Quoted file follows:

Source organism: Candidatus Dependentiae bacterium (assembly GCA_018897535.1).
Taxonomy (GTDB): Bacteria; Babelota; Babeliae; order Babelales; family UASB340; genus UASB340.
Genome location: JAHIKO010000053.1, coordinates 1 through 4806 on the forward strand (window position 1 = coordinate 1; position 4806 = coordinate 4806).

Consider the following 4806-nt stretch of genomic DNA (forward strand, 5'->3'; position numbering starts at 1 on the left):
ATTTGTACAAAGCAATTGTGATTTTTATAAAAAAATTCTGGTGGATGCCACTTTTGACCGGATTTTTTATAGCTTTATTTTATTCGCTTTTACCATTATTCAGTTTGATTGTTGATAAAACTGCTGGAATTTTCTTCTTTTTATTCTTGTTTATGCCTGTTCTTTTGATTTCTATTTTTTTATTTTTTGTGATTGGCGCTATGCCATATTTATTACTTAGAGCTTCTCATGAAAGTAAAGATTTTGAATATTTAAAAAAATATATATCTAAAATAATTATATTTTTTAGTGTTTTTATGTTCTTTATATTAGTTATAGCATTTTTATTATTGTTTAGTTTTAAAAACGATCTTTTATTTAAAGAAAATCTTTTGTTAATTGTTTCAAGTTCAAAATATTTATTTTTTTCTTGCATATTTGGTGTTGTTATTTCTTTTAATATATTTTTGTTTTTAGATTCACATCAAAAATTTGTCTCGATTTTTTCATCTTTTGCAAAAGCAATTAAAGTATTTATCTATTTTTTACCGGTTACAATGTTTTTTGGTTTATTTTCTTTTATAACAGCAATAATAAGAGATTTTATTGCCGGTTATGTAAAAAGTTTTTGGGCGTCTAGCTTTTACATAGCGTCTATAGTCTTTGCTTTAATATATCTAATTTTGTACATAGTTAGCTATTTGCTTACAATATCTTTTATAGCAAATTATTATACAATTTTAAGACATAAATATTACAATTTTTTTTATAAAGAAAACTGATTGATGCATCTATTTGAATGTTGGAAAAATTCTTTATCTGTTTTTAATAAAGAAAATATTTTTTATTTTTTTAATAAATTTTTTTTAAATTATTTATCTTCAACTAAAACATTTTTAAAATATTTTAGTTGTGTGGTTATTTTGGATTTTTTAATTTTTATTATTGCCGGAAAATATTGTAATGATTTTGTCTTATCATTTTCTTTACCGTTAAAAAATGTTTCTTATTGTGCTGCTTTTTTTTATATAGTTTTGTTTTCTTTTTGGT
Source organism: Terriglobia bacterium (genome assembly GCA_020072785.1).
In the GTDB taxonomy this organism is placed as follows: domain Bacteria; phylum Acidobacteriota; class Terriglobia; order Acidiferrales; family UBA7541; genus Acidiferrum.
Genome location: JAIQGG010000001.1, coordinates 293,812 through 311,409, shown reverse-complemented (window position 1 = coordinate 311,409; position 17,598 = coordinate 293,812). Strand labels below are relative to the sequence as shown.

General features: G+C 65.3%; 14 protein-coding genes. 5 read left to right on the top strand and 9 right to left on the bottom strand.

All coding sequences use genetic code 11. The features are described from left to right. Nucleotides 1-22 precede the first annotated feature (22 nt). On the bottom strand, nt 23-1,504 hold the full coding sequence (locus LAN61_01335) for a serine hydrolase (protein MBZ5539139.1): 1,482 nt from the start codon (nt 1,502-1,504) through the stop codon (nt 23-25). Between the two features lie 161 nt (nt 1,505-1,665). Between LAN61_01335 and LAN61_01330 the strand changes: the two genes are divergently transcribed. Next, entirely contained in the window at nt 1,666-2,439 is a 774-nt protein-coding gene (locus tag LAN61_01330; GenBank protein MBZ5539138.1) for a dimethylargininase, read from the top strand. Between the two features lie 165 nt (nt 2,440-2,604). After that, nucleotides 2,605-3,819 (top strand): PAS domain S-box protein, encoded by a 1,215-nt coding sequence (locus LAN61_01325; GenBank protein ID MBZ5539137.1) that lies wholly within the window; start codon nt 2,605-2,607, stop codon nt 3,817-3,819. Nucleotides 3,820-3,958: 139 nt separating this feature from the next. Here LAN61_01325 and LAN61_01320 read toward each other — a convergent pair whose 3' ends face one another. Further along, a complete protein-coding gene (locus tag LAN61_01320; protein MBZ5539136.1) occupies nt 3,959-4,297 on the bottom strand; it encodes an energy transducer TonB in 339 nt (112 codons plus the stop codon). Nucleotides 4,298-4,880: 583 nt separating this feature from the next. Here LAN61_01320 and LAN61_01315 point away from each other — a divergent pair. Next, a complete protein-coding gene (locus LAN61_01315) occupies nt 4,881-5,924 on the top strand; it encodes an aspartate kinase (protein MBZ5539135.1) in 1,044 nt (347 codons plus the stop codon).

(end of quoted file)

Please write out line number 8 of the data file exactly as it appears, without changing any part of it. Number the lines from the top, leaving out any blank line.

Genome location: JAIQGG010000001.1, coordinates 293,812 through 311,409, shown reverse-complemented (window position 1 = coordinate 311,409; position 17,598 = coordinate 293,812). Strand labels below are relative to the sequence as shown.